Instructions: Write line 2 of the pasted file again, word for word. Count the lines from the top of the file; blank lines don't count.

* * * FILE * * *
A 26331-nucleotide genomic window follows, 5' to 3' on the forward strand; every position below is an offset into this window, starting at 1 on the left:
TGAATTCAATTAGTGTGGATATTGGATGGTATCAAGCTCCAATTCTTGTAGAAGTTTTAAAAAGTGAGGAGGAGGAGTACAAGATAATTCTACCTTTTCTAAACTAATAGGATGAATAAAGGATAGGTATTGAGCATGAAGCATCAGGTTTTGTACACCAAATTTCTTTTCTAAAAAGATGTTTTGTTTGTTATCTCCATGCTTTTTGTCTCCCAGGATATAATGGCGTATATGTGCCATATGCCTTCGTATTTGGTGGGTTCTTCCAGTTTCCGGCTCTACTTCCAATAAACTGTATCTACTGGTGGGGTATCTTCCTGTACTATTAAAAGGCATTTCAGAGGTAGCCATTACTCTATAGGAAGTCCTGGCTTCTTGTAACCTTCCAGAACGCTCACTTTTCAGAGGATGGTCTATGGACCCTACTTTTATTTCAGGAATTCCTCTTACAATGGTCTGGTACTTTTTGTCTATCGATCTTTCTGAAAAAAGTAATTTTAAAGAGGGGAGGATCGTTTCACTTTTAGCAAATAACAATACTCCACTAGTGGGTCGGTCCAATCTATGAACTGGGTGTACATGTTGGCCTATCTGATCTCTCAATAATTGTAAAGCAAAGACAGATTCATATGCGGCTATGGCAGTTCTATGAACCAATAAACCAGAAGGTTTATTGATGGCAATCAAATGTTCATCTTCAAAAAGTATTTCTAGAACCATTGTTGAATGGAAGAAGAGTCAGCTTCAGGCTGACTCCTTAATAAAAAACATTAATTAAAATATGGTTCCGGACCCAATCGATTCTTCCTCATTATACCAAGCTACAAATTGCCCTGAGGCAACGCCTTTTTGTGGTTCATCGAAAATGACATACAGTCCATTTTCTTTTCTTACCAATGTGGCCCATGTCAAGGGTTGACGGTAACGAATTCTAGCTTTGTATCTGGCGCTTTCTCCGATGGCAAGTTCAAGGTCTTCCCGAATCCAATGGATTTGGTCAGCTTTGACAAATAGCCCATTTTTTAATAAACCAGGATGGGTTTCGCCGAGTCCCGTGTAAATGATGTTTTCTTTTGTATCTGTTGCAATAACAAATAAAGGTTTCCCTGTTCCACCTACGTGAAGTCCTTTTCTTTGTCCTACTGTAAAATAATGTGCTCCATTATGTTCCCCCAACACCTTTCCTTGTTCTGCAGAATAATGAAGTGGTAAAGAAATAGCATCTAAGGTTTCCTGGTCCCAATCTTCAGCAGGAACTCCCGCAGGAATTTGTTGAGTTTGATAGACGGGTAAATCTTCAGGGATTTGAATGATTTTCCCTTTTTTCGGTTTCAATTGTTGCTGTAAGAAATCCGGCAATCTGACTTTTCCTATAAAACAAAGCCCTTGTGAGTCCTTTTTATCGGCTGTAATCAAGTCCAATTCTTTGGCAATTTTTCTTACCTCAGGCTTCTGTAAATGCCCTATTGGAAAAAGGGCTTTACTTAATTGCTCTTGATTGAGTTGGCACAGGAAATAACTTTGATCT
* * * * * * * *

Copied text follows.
TGAATTCAATTAGTGTGGATATTGGATGGTATCAAGCTCCAATTCTTGTAGAAGTTTTAAAAAGTGAGGAGGAGGAGTACAAGATAATTCTACCTTTTCTAAACTAATAGGATGAATAAAGGATAGGTATTGAGCATGAAGCATCAGGTTTTGTACACCAAATTTCTTTTCTAAAAAGATGTTTTGTTTGTTATCTCCATGCTTTTTGTCTCCCAGGATATAATGGCGTATATGTGCCATATGCCTTCGTATTTGGTGGGTTCTTCCAGTTTCCGGCTCTACTTCCAATAAACTGTATCTACTGGTGGGGTATCTTCCTGTACTATTAAAAGGCATTTCAGAGGTAGCCATTACTCTATAGGAAGTCCTGGCTTCTTGTAACCTTCCAGAACGCTCACTTTTCAGAGGATGGTCTATGGACCCTACTTTTATTTCAGGAATTCCTCTTACAATGGTCTGGTACTTTTTGTCTATCGATCTTTCTGAAAAAAGTAATTTTAAAGAGGGGAGGATCGTTTCACTTTTAGCAAATAACAATACTCCACTAGTGGGTCGGTCCAATCTATGAACTGGGTGTACATGTTGGCCTATCTGATCTCTCAATAATTGTAAAGCAAAGACAGATTCATATGCGGCTATGGCAGTTCTATGAACCAATAAACCAGAAGGTTTATTGATGGCAATCAAATGTTCATCTTCAAAAAGTATTTCTAGAACCATTGTTGAATGGAAGAAGAGTCAGCTTCAGGCTGACTCCTTAATAAAAAACATTAATTAAAATATGGTTCCGGACCCAATCGATTCTTCCTCATTATACCAAGCTACAAATTGCCCTGAGGCAACGCCTTTTTGTGGTTCATCGAAAATGACATACAGTCCATTTTCTTTTCTTACCAATGTGGCCCATGTCAAGGGTTGACGGTAACGAATTCTAGCTTTGTATCTGGCGCTTTCTCCGATGGCAAGTTCAAGGTCTTCCCGAATCCAATGGATTTGGTCAGCTTTGACAAATAGCCCATTTTTTAATAAACCAGGATGGGTTTCGCCGAGTCCCGTGTAAATGATGTTTTCTTTTGTATCTGTTGCAATAACAAATAAAGGTTTCCCTGTTCCACCTACGTGAAGTCCTTTTCTTTGTCCTACTGTAAAATAATGTGCTCCATTATGTTCCCCCAACACCTTTCCTTGTTCTGCAGAATAATGAAGTGGTAAAGAAATAGCATCTAAGGTTTCCTGGTCCCAATCTTCAGCAGGAACTCCCGCAGGAATTTGTTGAGTTTGATAGACGGGTAAATCTTCAGGGATTTGAATGATTTTCCCTTTTTTCGGTTTCAATTGTTGCTGTAAGAAATCCGGCAATCTGACTTTTCCTATAAAACAAAGCCCTTGTGAGTCCTTTTTATCGGCTGTAATCAAGTCCAATTCTTTGGCAATTTTTCTTACCTCAGGCTTCTGTAAATGCCCTATTGGAAAAAGGGCTTTACTTAATTGCTCTTGATTGAGTTGGCACAGGAAATAACTTTGATCT